United States vs. Alejandro Valdez, et al. | G.R. No. 104, April 22, 1902

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Republic of the Philippines


G.R. No. 104 | April 22, 1902

THE UNITED STATES, complainant-appellee,
ALEJANDRO VALDEZ, ET AL., defendants-appellants.

Jose Altavas, for appellants.
Office of the Solicitor-General Araneta, for appellee.


Valdez’s co-defendants having been acquitted in the court below, this case has been brought before us on appeal by the said defendant against the judgment of the Court of First Instance, by which he was condemned as principal of the crime of homicide committed on the person of Martin Evangelista to fourteen years, eight months and one day of reclusion temporal and the accessories, to the payment of 700 pesos to the heirs of the deceased, and to the payment of an eighth part of the costs of the prosecution.

The guilt of the defendant Valdez is fully proven in the record. The judge below acted correctly, in our opinion, in classifying the facts in the case as constituting the crime of homicide. The evidence is insufficient to show that any of the specific circumstances established by article 403 as constitutive of the crime of murder were present in the commission of the crime.

It is true that the defendant testified that Martin Evangelista was killed by one Venancio Cariaga while bound elbow to elbow. This testimony is the only evidence in the record upon this point. If this circumstance were true it would be unquestionable that the crime was committed treacherously (con alevosia), and should therefore be classified as homicide, as urged by counsel for the Government in this instance; but we can not admit the testimony of Valdez as true in any degree, not even in so far as it might be prejudicial to him, by reason of the fact that he gave this testimony for the sole and exclusive purpose of incriminating another to exculpate himself, evidently falsely stating the facts and circumstances in such a manner that it would be unwise, in our judgment, to accept any of his testimony as the foundation of a decision. We are of the opinion that it was his purpose to entirely disregard the truth, his sole purpose being to incriminate another. For these reasons this testimony can not properly be considered a confession of the defendant, but should be regarded as testimony given for the purpose of injuring a third person. Consequently it should be accepted only in so far as it is corroborated by another data in the record.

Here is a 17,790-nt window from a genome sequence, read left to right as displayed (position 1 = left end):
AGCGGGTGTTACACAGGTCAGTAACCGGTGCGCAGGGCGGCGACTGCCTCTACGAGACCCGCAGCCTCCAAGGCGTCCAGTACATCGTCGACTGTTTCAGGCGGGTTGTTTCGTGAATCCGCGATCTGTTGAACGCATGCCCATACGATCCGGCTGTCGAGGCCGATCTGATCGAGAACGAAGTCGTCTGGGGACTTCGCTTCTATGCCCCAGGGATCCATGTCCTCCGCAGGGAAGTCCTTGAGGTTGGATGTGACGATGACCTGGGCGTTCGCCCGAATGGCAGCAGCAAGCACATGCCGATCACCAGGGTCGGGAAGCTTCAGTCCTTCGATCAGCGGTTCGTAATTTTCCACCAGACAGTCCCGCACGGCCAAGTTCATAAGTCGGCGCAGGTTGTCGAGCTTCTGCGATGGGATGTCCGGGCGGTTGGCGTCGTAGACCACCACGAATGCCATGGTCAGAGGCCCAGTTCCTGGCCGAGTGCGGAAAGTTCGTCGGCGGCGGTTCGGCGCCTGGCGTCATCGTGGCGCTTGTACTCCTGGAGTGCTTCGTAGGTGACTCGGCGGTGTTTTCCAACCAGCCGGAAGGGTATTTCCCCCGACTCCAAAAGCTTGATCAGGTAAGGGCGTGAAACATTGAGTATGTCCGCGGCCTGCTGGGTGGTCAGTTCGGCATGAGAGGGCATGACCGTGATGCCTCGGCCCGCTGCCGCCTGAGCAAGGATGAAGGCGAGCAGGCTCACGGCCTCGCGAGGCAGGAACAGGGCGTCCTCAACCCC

We therefore decide that the judgment appealed should be affirmed, with the costs of this instance to the appellant.

Arellano, C.J., Torres, Cooper, Willard, and Ladd, JJ., concur.